Game of Thrones: You've surely heard about this, and may have held out on viewing, figuring you're not a big fantasy fiction fan. Neither am I, and I doubt that many of my ten million fellow viewers are, either. This is just extremely engrossing, transportive, thoughtful film-making, and so much more generous than what a two hour film could ever offer you. Great acting, great cinematography, great costumes and music. Huge sprawling scope. Just amazing. On HBO.

Breaking Bad: You've heard about it - the tale of a mild-mannered high school chemistry teacher's transformation into a drug kingpin. Sounds contrived, I know. But played out over 46 painstakings episodes (thus far; the final season starts next month), every nuanced step of this unveils in the most truthful, thoughtful, believable way...making you wonder what you might be capable of! You could never pull this off with a movie - not even Godfather 2. Acting and writing are mesmerizingly good. On AMC.

Veep: Starring Julia Louis-Dreyfus, from "Seinfeld", in the darkest, archest, funniest treatment of power and politics you could ever ask for. So subtle, and so masterfully constructed (and acted). It's from the creators of The Thick of It, which is just as good, if not better, though a bit hard to follow because of the English accents at fast pace and lots of crosstalk. On HBO.

The Colbert Report: Compelled to cough up four shows a week, formula is inevitable, and I'm growing a little tired of it. And the one minute standing ovation is wearying for all but Colbert. And the awkward timing issues involved in delivering the "Word" feature make me squirm. But despite all that, at least once or twice per show, something so fiendishly clever dependably comes up (often thrown away, hardly noticed by the studio audience) that my faith in humanity is restored. On Comedy Central.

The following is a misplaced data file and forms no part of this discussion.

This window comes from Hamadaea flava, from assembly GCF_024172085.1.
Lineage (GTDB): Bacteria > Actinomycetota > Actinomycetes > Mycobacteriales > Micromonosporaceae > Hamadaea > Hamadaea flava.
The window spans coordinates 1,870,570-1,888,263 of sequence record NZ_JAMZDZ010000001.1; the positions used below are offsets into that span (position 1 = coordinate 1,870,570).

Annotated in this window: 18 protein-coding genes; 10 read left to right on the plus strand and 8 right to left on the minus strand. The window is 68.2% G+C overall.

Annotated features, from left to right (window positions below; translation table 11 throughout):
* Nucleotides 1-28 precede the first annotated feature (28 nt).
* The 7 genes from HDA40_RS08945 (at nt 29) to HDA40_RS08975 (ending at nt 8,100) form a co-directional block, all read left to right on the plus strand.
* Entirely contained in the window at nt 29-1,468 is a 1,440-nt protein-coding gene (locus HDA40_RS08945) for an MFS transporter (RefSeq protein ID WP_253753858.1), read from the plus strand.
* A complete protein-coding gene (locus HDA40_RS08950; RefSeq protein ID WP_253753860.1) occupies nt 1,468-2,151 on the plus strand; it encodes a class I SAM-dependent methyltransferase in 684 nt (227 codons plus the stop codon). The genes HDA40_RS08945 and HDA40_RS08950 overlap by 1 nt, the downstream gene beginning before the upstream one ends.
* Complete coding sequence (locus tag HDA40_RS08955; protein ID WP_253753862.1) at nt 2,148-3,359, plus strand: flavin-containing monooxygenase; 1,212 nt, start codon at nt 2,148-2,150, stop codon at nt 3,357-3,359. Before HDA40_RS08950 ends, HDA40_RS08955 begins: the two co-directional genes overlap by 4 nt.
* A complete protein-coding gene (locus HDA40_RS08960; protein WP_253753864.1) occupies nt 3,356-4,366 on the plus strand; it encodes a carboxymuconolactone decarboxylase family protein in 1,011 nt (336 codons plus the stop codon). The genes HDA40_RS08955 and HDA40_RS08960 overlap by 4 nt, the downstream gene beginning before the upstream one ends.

Up with Chris Hayes: I previously called this the best political show on TV, and I stand by that, though, like all wonderful things, the imperfections annoy me a lot more than they would in something less near-perfect. I have innumerable quibbles with the political opinions, but how could I not? I dare you to watch any TV news politics - even The Newshour - after this and not find it unbearably lightweight. But the depth comes at a price; I need to really focus to follow the discussion, which is staunchly undiluted for television audiences. It's how pundits talk when the cameras are off.On MSNBC.

Two tragic recent cancellations:
Men of a Certain Age: Ray Romano's short, sweet series where very little ever seemed to happen, and yet so many rich, deeply evocative themes were so heartfully struck that there are those who deeply, deeply mourn its cancellation. On TNT.

Party Down: I worship this show. I have refused to view the second, final, season DVD because I want to always feel like there's more to watch. The ratings were jaw-droppingly low (if I recall correctly, something like 35,000 viewers by the end) for this hilarious, brilliant series that looked at marginal Hollywood types waitering at catering events (each show a different event, e.g. "Willow Canyon Homeowners Annual Party", "Pepper McMasters Singles Seminar", and "Nick DiCintio's Orgy Night"). I rewatch religiously. Please, please, somebody, bring it back.On Starz.

Honorable Mentions: Battlestar Galactica, TV Funhouse (my take), the rebooted Doctor Who, Doc Martin (my take), and The IT Crowd (my take)....and anything listed under "RECOMMENDED READING" in the right hand margin on Alan Sepinwall's old blog